DanieleItalyRm wrote: Vince_and_Grace_fan wrote:
I am a meteorology student in Hungary, and I interested in tropical cyclones, particulary that occur near Europe, and also the tropical-like systems over the Mediteranean Sea.
I wrote a brief summary from this cyclone on my Wunderground blog: https://www.wunderground.com/blog/Zivip ... ranean-sea
This is of course not official, just my opinion. But I think, this cyclone became a real tropical storm for a short time, and also was subtropical before it.
I agree with your analysis. I'm glad we scored the same path of 90M.
90M has developed over more warm water than TCAlex developed in January 2016 . Advice this study for who still believes in old meteorological concepts:" Revisiting the 26.5°C Sea Surface Temperature Threshold for Tropical Cyclone Development, 2014".
A high sea surface temperature is generally accepted to be one of the necessary ingredients for tropical cyclone development, indicative of the potential for surface heat and moisture fluxes capable of fueling a self-sustaining circulation. Although the minimum 26.5°C threshold for tropical cyclogenesis has become a mainstay in research and education, the fact that a nonnegligible fraction of storm formation events (about 5%) occur over cooler waters casts some doubt on the robustness of this estimate. Tropical cyclogenesis over subthreshold sea surface temperatures is associated with low tropopause heights, indicative of the presence of a cold trough aloft. To focus on this type of development environment, the applicability of the 26.5°C threshold is investigated for tropical transitions from baroclinic precursor disturbances in all basins between 1989 and 2013. Although the threshold performs well in the majority of cases without appreciable environmental baroclinicity, the potential for development is underestimated by up to 27% for systems undergoing tropical transition. An alternative criterion of a maximum 22.5°C difference between the tropopause-level and 850-hPa equivalent potential temperatures (defined as the coupling index) is proposed for this class of development.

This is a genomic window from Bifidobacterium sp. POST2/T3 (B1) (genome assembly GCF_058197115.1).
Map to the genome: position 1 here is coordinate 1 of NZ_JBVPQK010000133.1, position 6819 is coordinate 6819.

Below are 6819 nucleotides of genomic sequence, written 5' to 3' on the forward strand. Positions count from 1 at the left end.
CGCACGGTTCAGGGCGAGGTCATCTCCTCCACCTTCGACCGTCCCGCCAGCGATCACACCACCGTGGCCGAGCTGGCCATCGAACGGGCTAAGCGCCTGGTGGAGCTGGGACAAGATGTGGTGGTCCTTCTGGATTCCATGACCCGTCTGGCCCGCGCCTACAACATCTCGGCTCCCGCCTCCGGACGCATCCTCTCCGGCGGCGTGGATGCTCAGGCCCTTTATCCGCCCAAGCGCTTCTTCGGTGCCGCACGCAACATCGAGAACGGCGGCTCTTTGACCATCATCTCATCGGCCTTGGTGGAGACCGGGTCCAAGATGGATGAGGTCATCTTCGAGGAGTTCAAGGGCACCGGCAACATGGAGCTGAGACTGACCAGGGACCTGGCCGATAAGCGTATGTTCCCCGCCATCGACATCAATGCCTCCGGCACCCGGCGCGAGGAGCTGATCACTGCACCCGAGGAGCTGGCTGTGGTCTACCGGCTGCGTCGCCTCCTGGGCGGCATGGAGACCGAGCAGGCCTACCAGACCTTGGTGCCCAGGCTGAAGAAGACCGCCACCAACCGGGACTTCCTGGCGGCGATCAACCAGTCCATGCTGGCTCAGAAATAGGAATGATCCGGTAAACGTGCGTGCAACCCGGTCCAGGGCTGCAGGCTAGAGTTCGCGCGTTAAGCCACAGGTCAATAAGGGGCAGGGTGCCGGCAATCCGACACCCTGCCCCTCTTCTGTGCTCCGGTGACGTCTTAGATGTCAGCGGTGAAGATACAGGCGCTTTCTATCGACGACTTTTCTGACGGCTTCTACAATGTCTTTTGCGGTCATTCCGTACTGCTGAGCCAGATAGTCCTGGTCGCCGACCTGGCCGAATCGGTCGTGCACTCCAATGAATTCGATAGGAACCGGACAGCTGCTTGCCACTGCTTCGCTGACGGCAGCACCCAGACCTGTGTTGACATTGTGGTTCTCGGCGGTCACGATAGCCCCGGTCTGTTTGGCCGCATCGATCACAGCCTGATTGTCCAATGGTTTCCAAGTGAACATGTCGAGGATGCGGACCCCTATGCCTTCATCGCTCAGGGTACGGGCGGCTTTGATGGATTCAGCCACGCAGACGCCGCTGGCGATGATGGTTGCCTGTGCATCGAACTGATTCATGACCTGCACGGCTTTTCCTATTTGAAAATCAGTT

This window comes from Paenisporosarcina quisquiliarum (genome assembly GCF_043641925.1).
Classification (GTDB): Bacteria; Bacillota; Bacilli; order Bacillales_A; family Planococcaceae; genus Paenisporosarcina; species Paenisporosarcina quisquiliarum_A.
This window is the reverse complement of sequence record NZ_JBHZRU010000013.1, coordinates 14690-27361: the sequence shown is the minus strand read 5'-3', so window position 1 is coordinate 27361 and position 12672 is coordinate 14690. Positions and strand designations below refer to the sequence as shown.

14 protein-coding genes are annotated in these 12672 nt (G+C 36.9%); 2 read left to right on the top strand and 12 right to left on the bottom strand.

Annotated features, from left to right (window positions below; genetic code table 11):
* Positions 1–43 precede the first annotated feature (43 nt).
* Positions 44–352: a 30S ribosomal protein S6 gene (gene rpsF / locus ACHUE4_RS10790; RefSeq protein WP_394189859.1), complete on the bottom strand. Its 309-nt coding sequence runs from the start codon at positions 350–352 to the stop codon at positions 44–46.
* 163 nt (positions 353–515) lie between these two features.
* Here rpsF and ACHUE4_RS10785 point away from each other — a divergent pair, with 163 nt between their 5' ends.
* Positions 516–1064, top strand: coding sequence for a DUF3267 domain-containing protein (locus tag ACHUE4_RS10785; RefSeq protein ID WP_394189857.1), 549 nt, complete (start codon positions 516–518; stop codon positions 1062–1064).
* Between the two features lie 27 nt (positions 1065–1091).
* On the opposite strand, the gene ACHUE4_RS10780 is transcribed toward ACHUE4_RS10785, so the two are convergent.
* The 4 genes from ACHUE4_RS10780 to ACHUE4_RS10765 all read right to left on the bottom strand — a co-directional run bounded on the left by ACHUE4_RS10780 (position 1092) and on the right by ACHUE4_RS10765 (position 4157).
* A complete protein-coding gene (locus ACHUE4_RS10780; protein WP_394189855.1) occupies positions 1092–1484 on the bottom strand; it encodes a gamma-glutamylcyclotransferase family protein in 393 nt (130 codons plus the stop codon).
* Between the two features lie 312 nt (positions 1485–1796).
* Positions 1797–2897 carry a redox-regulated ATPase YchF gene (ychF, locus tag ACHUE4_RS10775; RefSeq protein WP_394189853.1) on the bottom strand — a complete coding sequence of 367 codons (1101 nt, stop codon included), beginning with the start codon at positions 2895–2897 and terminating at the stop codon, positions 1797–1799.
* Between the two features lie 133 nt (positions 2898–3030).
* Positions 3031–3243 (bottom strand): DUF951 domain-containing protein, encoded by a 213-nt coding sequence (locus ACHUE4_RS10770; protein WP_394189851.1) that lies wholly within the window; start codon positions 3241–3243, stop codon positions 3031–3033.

When combined with the standard 26.5°C sea surface temperature threshold for precursor-free environments, error rates are reduced to 3%–6% for all development types. The addition of this physically relevant representation of the deep-tropospheric state to the ingredients-based conceptual model for tropical cyclogenesis improves the representation of the important tropical transition-based subset of development events.
Daniele, my friend...
As always, it is good to see your posts on this subject. You and I have had this same conversation before in the "Xandra" (2014) thread.viewtopic.php?f=31&t=116987
It's now apparent (or at least it should be apparent) to those who study such things that the 26C threshold only works in a standard or seasonal "MDR-type" barotropic environment. My thoughts there are similarly relevant here, so I will repeat them...
"The traditional low end SST threshold of 26-27C (79-81F) assumes a barotropic atmosphere typical of the deep tropics. Generally, in absence of cold core TUTT cells or troughs that show some reflection down into the mid levels, this type of atmosphere features 500MB temperatures of -4C to -6C. Since instability is a function of temperatures both at the surface and aloft, obviously traditional SST thresholds for TC formation will rarely apply to "medcanes", given their formation north in the range between 30-37N.
I think a decent rule of thumb here might be to look for a temperature difference of no less than 30C between SST/near surface air mass and 500MB when looking at true TC processes (i.e latent heat feedback from convection). In other words, when your SSTs drop to, say...20C, as long as 500MB temps have cooled to at least -10C or lower, and in absence of a significant intrusion of a dry and/or cool (polar) air mass at the time, the local atmosphere, would still support TC formation, at least thermodynamically
Since your proposal looks at 850MB-tropopause and mine looks at near surface-500MB, I think it would be interesting to compare the two alternative thresholds (or similarly less stringent alternatives) for this subset of developments.
This is a FANTASTIC opportunity for a comprehensive M.S. thesis just waiting to be written!